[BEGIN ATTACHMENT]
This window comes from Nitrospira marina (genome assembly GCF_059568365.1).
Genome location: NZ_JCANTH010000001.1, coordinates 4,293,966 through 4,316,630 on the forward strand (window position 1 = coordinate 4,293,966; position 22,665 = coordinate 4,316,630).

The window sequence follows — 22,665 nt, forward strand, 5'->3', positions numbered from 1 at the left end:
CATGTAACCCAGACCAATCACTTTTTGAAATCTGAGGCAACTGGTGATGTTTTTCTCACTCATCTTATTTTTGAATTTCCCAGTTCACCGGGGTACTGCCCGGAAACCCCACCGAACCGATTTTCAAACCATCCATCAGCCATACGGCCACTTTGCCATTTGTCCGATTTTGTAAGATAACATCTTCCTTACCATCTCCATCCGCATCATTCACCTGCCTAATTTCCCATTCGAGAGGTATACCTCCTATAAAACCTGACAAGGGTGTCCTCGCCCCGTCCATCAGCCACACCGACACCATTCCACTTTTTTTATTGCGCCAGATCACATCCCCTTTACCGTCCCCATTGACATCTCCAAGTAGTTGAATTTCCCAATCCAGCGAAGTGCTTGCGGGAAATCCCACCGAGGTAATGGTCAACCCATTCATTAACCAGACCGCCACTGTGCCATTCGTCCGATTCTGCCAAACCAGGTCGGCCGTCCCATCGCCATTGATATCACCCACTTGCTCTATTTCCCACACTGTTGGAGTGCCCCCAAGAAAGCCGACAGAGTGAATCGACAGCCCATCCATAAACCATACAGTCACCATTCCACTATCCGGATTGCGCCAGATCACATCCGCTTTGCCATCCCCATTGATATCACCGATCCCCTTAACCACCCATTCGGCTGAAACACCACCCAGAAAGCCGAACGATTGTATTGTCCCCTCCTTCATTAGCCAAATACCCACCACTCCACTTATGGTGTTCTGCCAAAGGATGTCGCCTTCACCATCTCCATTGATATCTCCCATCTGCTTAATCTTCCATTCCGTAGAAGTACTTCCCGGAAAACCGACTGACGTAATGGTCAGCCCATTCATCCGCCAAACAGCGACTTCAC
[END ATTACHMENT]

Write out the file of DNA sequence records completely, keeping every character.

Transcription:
This window comes from Nitrospira marina (genome assembly GCF_059568365.1).
Genome location: NZ_JCANTH010000001.1, coordinates 4,293,966 through 4,316,630 on the forward strand (window position 1 = coordinate 4,293,966; position 22,665 = coordinate 4,316,630).

The window sequence follows — 22,665 nt, forward strand, 5'->3', positions numbered from 1 at the left end:
CATGTAACCCAGACCAATCACTTTTTGAAATCTGAGGCAACTGGTGATGTTTTTCTCACTCATCTTATTTTTGAATTTCCCAGTTCACCGGGGTACTGCCCGGAAACCCCACCGAACCGATTTTCAAACCATCCATCAGCCATACGGCCACTTTGCCATTTGTCCGATTTTGTAAGATAACATCTTCCTTACCATCTCCATCCGCATCATTCACCTGCCTAATTTCCCATTCGAGAGGTATACCTCCTATAAAACCTGACAAGGGTGTCCTCGCCCCGTCCATCAGCCACACCGACACCATTCCACTTTTTTTATTGCGCCAGATCACATCCCCTTTACCGTCCCCATTGACATCTCCAAGTAGTTGAATTTCCCAATCCAGCGAAGTGCTTGCGGGAAATCCCACCGAGGTAATGGTCAACCCATTCATTAACCAGACCGCCACTGTGCCATTCGTCCGATTCTGCCAAACCAGGTCGGCCGTCCCATCGCCATTGATATCACCCACTTGCTCTATTTCCCACACTGTTGGAGTGCCCCCAAGAAAGCCGACAGAGTGAATCGACAGCCCATCCATAAACCATACAGTCACCATTCCACTATCCGGATTGCGCCAGATCACATCCGCTTTGCCATCCCCATTGATATCACCGATCCCCTTAACCACCCATTCGGCTGAAACACCACCCAGAAAGCCGAACGATTGTATTGTCCCCTCCTTCATTAGCCAAATACCCACCACTCCACTTATGGTGTTCTGCCAAAGGATGTCGCCTTCACCATCTCCATTGATATCTCCCATCTGCTTAATCTTCCATTCCGTAGAAGTACTTCCCGGAAAACCGACTGACGTAATGGTCAGCCCATTCATCCGCCAAACAGCGACTTCAC